Kubernetes training and abstraction technologies, if used correctly, can help organizations reduce container orchestrator management costs for developers.
Kubernetes offers everyone in the production pipeline a common way to orchestrate and scale services, but within the developer’s ever-expanding role within DevOps, it also creates challenges and frustrations. In particular, developers often struggle to navigate the complexities of managing and orchestrating Kubernetes. The act of juggling between coding and containers has a steep learning curve that adds to the burgeoning workload of software developers.
“Developers are under pressure to step out of their comfort zone and extend coding lower into the infrastructure as part of their role under a DevOps model,” said Charlotte Dunlap, research director at GlobalData. “Efforts to spin up Kubernetes clusters require configurations between networking, security, and IT provisioning.”
Explore Kubernetes training issues
Kubernetes avoids having to build an orchestration system from scratch for companies with complex needs, but the cost of this flexibility is complexity.
“Kubernetes is an ‘advanced mode’ tool, which means that if you’re building complex distributed systems, you have to think about things like storage anyway,” said Christine Spang, CTO and co-founder of communications- platform-as-a-service. Nylas, which uses Google Kubernetes Engine in the development of its productivity tools. “The modern way of approaching these issues is holistically, without making a sharp distinction between ‘developmental issues’ and ‘exploitative issues’.”
Despite the promise of portability given the wide use of Kubernetes, in its raw form, it can be particularly vexing for developers moving from one vendor to another, said Forrester Research analyst Lee Sustar.
“There’s a lot of frustration…due to a lack of consistent abstraction layers for developers on a Kubernetes platform from one Kubernetes distribution to another,” Sustar said.
Most technologists think Kubernetes has a steeper learning curve than other technologies they use, and Kubernetes training is the best tactic to solve the problem, according to a July 2022 study of 300 technologists by the vendor Spectro Cloud Kubernetes Management System. The Linux Foundation and some vendors offer free Kubernetes training courses for developers.
Without the proper training and tools, Kubernetes’ steep learning curve can lead to big problems, such as being deployed on the wrong Kubernetes cluster or even being removed from the production environment, said co-founder Michael Schmid. and CTO at Amazee and co-creator of Kubernetes. Lagoon abstraction open source project.
Michael SchmidCo-founder and CTO, Amazee
Doing a simple, problem-focused proof-of-concept can help developers understand the big picture and theoretical solutions to the problem, said Andrew Bogun, technical backend lead at product outsourcing company Alty. “With experience comes clarity and frustration passes,” he said.
But Kubernetes training might not be enough to thwart the problem, due to the platform’s opaque innards.
“Kubernetes – great as it is – still feels like a bag of Legos to me with no instruction manual or anything. It’s just ‘building the house,'” Schmid said.
Kubernetes training is just one category where companies need to address skills gaps, and not all approaches to IT training are effective.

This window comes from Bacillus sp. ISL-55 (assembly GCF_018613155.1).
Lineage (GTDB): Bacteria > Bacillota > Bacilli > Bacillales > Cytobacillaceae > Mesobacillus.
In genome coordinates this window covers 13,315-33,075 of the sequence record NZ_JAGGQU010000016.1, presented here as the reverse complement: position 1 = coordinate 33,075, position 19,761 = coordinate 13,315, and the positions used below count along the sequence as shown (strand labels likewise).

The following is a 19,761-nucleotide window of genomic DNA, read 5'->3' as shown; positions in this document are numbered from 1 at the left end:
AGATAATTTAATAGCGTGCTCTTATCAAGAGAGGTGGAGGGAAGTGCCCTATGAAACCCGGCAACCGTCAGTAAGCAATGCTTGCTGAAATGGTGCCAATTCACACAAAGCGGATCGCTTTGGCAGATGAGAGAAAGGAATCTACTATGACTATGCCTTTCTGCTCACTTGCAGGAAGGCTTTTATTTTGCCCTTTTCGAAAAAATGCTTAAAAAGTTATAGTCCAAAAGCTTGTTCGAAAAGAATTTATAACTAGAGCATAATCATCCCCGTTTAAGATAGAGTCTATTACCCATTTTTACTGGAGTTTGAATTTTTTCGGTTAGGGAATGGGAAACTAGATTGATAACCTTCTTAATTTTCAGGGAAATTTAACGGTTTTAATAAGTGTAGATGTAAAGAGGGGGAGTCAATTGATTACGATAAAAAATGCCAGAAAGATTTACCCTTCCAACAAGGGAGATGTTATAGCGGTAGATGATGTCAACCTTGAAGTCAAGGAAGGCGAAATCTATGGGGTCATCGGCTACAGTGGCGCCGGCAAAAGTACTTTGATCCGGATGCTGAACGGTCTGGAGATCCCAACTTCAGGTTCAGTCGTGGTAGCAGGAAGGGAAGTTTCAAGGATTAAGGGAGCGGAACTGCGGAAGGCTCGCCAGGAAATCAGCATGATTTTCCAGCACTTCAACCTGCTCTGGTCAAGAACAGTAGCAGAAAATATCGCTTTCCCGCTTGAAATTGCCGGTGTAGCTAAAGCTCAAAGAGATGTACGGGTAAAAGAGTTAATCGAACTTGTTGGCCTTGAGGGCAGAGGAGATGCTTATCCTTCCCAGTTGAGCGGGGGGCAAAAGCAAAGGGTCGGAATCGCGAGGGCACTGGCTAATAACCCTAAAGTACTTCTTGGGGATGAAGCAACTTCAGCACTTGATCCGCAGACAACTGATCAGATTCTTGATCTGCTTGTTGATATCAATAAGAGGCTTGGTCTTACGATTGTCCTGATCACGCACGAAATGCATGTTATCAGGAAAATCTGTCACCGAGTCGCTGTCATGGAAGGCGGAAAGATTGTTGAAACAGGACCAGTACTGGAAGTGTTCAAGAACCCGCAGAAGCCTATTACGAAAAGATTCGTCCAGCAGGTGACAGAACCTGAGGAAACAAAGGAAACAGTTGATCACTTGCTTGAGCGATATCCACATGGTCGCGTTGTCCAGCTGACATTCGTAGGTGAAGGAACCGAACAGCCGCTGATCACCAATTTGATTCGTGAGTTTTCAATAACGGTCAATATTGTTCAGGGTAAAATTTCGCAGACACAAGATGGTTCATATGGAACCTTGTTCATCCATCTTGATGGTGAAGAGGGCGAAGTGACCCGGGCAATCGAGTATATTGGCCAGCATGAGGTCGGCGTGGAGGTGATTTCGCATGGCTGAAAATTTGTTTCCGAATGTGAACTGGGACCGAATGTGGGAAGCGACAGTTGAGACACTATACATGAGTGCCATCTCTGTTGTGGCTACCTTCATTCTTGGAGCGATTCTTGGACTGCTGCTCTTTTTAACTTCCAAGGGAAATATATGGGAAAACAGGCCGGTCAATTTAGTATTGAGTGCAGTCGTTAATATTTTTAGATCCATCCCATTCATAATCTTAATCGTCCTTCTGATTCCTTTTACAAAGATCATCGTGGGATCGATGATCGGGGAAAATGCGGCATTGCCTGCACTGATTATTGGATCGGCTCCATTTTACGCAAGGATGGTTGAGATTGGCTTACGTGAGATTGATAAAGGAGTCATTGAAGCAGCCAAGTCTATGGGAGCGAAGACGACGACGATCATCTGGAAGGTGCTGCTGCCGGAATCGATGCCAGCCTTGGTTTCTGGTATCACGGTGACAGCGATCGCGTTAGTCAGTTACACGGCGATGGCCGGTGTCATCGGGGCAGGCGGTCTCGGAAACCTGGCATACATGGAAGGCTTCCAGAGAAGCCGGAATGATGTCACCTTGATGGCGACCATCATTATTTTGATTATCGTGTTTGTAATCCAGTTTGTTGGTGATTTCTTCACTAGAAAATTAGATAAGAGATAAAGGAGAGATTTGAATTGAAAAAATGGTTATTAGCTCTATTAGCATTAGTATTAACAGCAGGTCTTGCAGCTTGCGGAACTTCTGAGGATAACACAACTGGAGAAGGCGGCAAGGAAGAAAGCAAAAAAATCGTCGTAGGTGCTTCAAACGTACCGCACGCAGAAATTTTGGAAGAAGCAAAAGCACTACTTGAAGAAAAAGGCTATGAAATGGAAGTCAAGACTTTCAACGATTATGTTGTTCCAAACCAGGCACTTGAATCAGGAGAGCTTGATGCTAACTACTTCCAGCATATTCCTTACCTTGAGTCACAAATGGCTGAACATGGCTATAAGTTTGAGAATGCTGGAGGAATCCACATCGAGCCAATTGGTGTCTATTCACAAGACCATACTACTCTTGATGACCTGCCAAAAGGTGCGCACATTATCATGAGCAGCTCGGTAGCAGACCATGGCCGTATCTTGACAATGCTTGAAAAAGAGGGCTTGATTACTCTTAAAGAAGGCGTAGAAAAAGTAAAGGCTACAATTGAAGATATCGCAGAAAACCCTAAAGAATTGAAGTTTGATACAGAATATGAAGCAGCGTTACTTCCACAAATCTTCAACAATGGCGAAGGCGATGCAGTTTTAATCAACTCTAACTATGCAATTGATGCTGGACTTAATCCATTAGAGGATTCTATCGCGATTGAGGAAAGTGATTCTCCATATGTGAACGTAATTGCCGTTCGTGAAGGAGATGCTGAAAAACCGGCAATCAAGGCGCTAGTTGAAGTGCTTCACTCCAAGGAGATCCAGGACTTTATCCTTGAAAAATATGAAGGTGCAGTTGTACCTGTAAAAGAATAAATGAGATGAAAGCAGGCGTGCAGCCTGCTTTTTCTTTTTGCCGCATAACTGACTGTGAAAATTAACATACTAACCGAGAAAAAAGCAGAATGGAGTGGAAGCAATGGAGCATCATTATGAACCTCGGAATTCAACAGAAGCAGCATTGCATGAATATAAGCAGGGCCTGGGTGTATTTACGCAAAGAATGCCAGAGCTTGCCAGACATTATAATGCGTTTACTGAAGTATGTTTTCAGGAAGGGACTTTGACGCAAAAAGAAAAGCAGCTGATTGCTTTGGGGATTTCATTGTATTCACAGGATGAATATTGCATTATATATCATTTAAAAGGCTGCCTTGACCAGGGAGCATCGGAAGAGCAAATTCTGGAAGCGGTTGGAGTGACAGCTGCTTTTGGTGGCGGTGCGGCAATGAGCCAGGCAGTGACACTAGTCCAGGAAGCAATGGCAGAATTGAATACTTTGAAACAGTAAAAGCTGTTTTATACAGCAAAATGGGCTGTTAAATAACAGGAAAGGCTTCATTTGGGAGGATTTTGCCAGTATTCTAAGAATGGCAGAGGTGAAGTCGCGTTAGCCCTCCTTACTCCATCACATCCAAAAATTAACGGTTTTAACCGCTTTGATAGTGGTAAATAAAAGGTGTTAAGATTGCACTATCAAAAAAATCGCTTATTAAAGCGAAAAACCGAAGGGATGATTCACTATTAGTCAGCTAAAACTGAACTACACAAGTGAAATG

Kubernetes abstractions to the rescue
A simpler and easier alternative to in-depth Kubernetes training is to adopt Kubernetes management technology. Many companies have started to adopt Kubernetes-based DevOps platforms that include developer self-service tools. These include SUSE Rancher, VMware Tanzu Application Platform, and Mirantis Lens, to name a few.
“But there are many other approaches, including those from public cloud providers who try to abstract away the complexity of Kubernetes,” Sustar said. These include Amazon’s Elastic Kubernetes Service, Microsoft Azure Kubernetes Service, and Google Kubernetes Engine, as well as Red Hat’s OpenShift public cloud offerings.
Low-code/no-code products can help ease the burden of Kubernetes. Tools such as Joget DX can use Kubernetes operators to install their development interfaces on Red Hat’s Kubernetes management platform, OpenShift. OpenShift also offers its own Dev Spaces IDE for building and deploying containers, so software developers can focus on developing applications without worrying about the underlying infrastructure.
“Docker Compose is always a good alternative to make developer operations less tricky,” said Sergio Gutiérrez Villalba, CTO of Internxt, a cloud storage startup. “Using Minikube, which emulates Kubernetes locally, and [Mirantis] Lens is another good alternative which can also make the situation smoother.”
Mirantis Lens is an IDE that seeks to bridge the gap between Docker Desktop and the Kubernetes environment; it will soon extend its Kubernetes abstraction capabilities with technology acquired from Amazee this month. VMware Tanzu Application Platform, which helps developers manage multiple Kubernetes clusters, provides a consistent integration layer for any Kubernetes stack.
However, Sustar cautioned that some approaches — especially those from public cloud providers — attempt to abstract away the complexity of Kubernetes, but in doing so introduce vendor-specific dependencies.
“It’s off-putting to organizations looking to use as much open source as possible to reduce vendor lock-in,” he said.